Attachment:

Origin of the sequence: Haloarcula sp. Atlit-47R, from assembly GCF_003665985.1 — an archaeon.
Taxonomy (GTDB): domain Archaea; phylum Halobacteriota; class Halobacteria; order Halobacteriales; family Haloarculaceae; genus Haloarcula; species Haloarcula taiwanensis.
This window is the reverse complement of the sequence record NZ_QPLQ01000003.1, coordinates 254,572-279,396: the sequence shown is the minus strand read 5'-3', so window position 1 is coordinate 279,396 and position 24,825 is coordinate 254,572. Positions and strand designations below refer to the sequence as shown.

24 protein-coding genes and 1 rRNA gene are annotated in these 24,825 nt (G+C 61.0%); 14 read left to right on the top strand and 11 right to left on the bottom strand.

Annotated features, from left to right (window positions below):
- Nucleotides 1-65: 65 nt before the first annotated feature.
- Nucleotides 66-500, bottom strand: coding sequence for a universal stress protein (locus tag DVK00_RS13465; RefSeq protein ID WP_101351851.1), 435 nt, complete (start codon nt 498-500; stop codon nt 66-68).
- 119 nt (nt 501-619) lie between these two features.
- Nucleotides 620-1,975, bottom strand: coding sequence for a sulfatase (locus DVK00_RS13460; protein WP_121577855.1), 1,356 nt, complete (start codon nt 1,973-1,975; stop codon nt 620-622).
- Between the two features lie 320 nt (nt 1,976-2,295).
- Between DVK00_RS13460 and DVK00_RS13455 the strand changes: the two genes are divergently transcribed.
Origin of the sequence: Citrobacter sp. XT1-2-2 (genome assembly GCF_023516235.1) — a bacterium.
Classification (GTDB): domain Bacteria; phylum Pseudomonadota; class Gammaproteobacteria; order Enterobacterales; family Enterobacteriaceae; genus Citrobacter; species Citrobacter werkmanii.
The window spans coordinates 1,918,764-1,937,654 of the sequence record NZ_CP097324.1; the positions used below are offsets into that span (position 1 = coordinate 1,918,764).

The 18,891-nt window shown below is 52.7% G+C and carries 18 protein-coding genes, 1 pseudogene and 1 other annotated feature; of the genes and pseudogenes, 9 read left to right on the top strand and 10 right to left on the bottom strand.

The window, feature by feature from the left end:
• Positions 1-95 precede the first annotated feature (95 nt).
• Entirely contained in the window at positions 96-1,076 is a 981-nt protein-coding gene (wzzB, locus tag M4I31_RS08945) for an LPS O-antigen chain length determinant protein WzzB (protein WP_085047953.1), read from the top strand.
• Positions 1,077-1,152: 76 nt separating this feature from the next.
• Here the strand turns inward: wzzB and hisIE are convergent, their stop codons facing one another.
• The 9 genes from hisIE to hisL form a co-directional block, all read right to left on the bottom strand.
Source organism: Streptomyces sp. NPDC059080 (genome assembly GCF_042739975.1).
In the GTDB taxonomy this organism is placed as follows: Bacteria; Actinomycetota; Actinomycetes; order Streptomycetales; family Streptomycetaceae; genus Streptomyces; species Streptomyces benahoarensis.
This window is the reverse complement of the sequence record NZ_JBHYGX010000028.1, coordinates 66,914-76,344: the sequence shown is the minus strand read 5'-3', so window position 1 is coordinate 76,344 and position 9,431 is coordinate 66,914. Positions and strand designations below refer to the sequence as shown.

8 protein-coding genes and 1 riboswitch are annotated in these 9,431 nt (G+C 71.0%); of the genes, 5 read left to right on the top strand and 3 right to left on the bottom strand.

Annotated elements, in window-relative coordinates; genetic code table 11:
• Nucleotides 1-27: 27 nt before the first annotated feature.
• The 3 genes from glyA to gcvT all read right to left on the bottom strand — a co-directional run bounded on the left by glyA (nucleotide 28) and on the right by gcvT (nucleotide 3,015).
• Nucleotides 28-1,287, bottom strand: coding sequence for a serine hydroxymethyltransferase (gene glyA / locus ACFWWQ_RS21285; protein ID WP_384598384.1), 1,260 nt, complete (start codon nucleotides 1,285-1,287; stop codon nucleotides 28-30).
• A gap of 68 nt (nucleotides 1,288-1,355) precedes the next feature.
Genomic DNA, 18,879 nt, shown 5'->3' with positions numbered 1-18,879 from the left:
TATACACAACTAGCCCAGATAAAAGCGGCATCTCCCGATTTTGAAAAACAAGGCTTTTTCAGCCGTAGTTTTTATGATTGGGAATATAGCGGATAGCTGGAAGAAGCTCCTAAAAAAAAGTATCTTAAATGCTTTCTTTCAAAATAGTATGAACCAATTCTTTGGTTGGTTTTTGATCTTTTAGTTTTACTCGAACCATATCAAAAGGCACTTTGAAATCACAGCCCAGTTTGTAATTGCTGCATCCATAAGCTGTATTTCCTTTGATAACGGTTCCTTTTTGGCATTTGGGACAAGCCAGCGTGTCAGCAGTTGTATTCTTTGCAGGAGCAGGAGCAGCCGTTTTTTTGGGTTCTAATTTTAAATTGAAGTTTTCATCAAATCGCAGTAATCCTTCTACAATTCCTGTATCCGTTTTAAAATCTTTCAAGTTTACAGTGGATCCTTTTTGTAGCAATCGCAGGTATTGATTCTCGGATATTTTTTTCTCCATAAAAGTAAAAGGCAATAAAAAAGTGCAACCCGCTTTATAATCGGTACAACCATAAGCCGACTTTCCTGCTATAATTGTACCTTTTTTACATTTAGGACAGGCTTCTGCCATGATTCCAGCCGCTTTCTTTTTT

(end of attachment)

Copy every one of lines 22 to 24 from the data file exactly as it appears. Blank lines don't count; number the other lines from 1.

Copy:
Source organism: Streptomyces sp. NPDC059080 (genome assembly GCF_042739975.1).
In the GTDB taxonomy this organism is placed as follows: Bacteria; Actinomycetota; Actinomycetes; order Streptomycetales; family Streptomycetaceae; genus Streptomyces; species Streptomyces benahoarensis.
This window is the reverse complement of the sequence record NZ_JBHYGX010000028.1, coordinates 66,914-76,344: the sequence shown is the minus strand read 5'-3', so window position 1 is coordinate 76,344 and position 9,431 is coordinate 66,914. Positions and strand designations below refer to the sequence as shown.